The Gameshouse by Claire North (Book Review)
Everyone has heard of the Gameshouse. But few know all its secrets….
It is the place where fortunes can be made and lost through chess, backgammon-every game under the sun.
But those whom fortune favors may be invited to compete in the higher league, where the games played are of politics and nations, of economics and kings. It is a contest where capture the castle involves real castles and where hide-and-seek takes place on the scale of a continent.
Among those worthy of competing in the higher leagues, three unusually talented contestants pay for the highest stakes of all.
The Gameshouse by Claire North is a delightful collection of three novellas that explore a Gameshouse that has existed for hundreds – maybe thousands – of years, and whose players determine the fate of the world.
The Serpent, set in Venice in 1610, tells us the story of Thene, a lady whose chode of a husband loses a small fortune in the Gameshouse and in doing so unwittingly gives her a chance to become a player herself. Spotted by a man named Silver, who has seen many players come and go, she is encouraged to try her hand and prove herself worthy in a game against three other new players, the winner earning admittance to the higher leagues. The election of a local politician serves nicely as the first board Thene and the readers are introduced to.
“The game is one of Kings. Within these boxes are pieces that you may deploy. Each piece is a person, somewhere in this city, who has through rash venture, wager, debt or misplaced ambition come to owe a certain something to this house. Their debt we now transfer to you to be deployed as you may. You will also find within these boxes the details of your king. There is a vacancy emerging in the Supreme Tribunal for an inquisitor in black. Four candidates of some equal strength will compete for it. Each one of you has been assigned one of these candidates-one of the Kings. The winner is he or she whose King takes the throne.”
The Serpent is a great first acquaintance to North’s world and its rules. It’s smart writing. All efficient long con-style plotting and execution with very little faffing about, and part of this is certainly down to the point of view. The reader takes on the role of an omnipresent bystander, almost like Scrooge in A Christmas Carol, who is being guided by another to bear witness to the events taking place. I found this POV worked particularly well in the context of the stories as it allows us to benefit from snippets of information that help flesh out small but important characters, lets us travel wherever and whenever, and also hints at something larger taking place. A game on top of a game, if you will.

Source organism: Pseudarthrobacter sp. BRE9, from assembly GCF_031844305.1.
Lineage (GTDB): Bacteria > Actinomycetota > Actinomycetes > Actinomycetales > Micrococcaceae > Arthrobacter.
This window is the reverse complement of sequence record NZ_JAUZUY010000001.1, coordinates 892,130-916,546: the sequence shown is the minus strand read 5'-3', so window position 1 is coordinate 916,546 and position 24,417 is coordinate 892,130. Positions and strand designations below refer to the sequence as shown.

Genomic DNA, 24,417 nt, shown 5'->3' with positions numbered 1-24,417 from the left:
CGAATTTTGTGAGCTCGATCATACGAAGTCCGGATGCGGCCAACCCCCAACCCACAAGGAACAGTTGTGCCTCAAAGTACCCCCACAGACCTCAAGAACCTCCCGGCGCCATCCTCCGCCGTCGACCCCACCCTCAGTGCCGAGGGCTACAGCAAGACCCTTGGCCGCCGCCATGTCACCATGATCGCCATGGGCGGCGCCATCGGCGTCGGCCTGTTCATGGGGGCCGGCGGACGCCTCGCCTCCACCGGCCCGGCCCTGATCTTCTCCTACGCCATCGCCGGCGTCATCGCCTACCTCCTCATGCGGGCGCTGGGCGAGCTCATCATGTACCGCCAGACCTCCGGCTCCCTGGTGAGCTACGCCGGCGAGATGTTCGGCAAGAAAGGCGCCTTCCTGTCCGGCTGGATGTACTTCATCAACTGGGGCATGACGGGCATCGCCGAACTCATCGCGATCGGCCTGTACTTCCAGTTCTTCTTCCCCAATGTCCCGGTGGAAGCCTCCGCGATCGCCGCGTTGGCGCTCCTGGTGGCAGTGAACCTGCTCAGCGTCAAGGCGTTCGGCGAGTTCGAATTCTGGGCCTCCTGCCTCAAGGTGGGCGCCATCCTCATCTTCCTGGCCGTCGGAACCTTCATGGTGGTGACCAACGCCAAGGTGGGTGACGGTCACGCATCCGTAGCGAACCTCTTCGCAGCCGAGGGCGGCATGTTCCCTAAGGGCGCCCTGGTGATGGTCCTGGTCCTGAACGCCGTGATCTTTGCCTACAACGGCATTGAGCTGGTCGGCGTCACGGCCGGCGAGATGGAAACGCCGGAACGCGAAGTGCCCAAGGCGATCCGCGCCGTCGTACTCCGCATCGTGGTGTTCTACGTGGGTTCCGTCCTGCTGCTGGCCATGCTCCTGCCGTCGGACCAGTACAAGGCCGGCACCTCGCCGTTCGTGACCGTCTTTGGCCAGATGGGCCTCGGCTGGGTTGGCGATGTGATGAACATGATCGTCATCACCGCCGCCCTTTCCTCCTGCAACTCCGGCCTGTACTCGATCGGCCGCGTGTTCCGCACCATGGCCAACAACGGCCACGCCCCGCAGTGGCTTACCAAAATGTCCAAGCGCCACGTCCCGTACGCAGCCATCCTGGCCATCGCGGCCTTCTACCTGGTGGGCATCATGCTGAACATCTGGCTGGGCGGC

The Thief is the next book and introduces us to a new character by the name of Remy Burke who is awakened one morning with a shocking hangover and discovers that he has made a very poor drunken bet the night before. The game is Hide and Seek, the location is Thailand in 1938, the stakes are twenty years of life against a man’s memory, and the commencement time is fifteen minutes away. At a severe disadvantage, he must get his act together quickly whilst figuring out why the Gameshouse allowed such a poorly weighted bet to be placed in the first place. The Thief fleshes out several of the concepts that were touched upon in The Serpent, particularly in terms of the magic and the wagers or forfeits. Any contest requires a wager and a wager can be almost anything of value. In the lower leagues, for instance, one’s appreciation for the colour purple could be up for grabs, or the affections of the last person to love you, should that be something you wish to take from someone. Alternatively you might have a skin condition you’d love to be rid of, so one could wager it against someone else’s bad knee. In the higher leagues one might wager years of their life, allowing the more experienced and skilled players to extend their lifespan indefinitely. North does a great job at turning what is essentially a simple game into something far more complex and nuanced than I thought possible.
The Master is the final book, and takes the action and excitement up another notch as well as showing the reader just how grand the influence the Gamehouse can wield is. Silver – a player we have met in the past, sick of said influence and wary of signs of impartiality – decides it’s time to challenge the Gamesmaster. The Game is chess, the board is the entire planet and the pieces are made up of whatever personal resources the player has developed throughout the entirety of their time in the game. The last time a rival challenged a Gamesmaster the game took forty years to complete, and by the end armies had been crushed, faiths had been expunged, governments had fallen and dynasties had ended. High-stakes stuff. The Master also explores the motivations of the Gamesmaster herself, the ancient past of the house and its possible reasons for existing as it does.
I had a great time reading these books, and due to the short length of the stories they work fantastically well as a collection. I’d not have been satisfied with just the first one on its own as it introduces us to some amazing concepts and then barely scratches the surface, but together they form a beautiful and daring book. I’d highly recommend this one to the usual fantasy lovers, but I also think this is the sort of book that could hold the attention of someone who wants their stories grounded in a reality they know and feel comfortable with.
The Gameshouse is thought-provoking, fantastical and plain old good fun. You should pick it up.
The Gameshouse will be released on May 28th 2019. You can pre-order it here.